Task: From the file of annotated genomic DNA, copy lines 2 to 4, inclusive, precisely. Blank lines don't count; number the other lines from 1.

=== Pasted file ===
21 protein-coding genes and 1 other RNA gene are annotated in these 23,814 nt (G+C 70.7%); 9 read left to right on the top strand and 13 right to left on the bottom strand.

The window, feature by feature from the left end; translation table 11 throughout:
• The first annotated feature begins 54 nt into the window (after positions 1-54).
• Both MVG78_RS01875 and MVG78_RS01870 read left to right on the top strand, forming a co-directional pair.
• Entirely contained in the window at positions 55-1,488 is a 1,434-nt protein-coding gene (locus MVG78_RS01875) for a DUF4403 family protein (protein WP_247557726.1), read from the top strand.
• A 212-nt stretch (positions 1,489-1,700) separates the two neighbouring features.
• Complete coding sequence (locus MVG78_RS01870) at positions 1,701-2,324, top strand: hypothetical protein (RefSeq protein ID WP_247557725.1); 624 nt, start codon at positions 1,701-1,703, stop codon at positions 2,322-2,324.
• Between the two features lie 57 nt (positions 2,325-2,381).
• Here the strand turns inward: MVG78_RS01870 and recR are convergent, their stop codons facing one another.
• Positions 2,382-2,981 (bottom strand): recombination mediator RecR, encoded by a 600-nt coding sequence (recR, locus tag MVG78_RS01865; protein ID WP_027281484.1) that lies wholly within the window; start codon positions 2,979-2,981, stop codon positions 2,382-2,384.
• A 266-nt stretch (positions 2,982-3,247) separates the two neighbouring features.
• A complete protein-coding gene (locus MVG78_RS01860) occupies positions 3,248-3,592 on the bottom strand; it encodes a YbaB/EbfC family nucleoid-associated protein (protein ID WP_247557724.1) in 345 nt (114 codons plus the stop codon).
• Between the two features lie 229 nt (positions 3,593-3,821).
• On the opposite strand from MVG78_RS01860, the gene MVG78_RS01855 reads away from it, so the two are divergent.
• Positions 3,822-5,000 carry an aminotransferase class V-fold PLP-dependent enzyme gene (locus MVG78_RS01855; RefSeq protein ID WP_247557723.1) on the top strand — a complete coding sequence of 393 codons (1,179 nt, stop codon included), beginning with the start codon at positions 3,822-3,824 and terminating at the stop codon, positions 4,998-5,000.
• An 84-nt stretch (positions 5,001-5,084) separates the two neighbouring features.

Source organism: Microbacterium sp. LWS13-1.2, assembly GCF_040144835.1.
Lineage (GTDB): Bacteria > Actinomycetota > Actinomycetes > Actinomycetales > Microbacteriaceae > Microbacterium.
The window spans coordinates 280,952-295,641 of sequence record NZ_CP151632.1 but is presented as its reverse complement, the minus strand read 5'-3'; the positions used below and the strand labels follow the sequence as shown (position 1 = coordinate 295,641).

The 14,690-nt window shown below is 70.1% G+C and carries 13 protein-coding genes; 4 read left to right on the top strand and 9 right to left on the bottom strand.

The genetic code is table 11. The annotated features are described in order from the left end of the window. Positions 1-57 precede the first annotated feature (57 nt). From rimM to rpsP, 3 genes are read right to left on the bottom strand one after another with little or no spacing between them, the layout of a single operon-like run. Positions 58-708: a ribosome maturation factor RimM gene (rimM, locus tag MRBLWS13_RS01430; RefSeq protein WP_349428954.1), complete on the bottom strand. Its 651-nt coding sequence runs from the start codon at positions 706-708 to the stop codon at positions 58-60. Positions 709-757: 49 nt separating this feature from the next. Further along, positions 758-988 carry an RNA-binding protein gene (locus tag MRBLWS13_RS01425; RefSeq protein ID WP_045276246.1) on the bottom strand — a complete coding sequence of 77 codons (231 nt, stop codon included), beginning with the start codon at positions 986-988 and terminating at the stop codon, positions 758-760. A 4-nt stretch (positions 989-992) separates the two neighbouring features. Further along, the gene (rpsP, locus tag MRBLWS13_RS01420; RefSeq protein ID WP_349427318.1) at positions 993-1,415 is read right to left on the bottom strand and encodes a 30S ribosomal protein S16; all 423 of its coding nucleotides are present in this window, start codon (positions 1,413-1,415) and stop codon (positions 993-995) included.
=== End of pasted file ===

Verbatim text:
The window, feature by feature from the left end; translation table 11 throughout:
• The first annotated feature begins 54 nt into the window (after positions 1-54).
• Both MVG78_RS01875 and MVG78_RS01870 read left to right on the top strand, forming a co-directional pair.